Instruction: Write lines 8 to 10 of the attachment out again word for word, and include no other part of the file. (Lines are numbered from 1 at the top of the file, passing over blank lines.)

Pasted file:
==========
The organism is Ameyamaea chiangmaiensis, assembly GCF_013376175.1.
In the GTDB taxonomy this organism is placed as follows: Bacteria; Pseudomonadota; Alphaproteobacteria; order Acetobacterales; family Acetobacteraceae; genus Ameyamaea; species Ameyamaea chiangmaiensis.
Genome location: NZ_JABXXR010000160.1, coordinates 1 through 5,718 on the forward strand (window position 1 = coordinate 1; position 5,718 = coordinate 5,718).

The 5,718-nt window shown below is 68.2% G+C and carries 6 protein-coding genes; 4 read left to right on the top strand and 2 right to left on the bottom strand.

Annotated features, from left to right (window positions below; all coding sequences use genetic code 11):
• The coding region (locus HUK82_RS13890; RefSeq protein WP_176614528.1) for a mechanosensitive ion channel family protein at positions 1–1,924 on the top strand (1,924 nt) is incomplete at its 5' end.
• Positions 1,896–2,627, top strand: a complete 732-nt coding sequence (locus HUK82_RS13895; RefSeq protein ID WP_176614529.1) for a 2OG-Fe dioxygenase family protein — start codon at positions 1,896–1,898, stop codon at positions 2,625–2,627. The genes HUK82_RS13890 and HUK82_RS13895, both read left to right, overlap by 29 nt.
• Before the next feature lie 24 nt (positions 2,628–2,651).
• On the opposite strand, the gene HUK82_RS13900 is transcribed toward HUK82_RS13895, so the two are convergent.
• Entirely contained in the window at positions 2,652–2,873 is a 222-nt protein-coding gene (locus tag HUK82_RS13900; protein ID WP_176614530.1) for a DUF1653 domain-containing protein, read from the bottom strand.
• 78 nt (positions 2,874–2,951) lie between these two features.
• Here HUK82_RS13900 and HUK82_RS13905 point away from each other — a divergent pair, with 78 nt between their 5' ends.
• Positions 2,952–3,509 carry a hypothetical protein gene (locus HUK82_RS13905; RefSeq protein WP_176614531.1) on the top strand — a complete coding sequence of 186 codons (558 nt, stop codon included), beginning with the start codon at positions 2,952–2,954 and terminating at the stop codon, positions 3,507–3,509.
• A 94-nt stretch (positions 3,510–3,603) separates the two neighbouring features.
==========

• Before the next feature lie 24 nt (positions 2,628–2,651).
• On the opposite strand, the gene HUK82_RS13900 is transcribed toward HUK82_RS13895, so the two are convergent.
• Entirely contained in the window at positions 2,652–2,873 is a 222-nt protein-coding gene (locus tag HUK82_RS13900; protein ID WP_176614530.1) for a DUF1653 domain-containing protein, read from the bottom strand.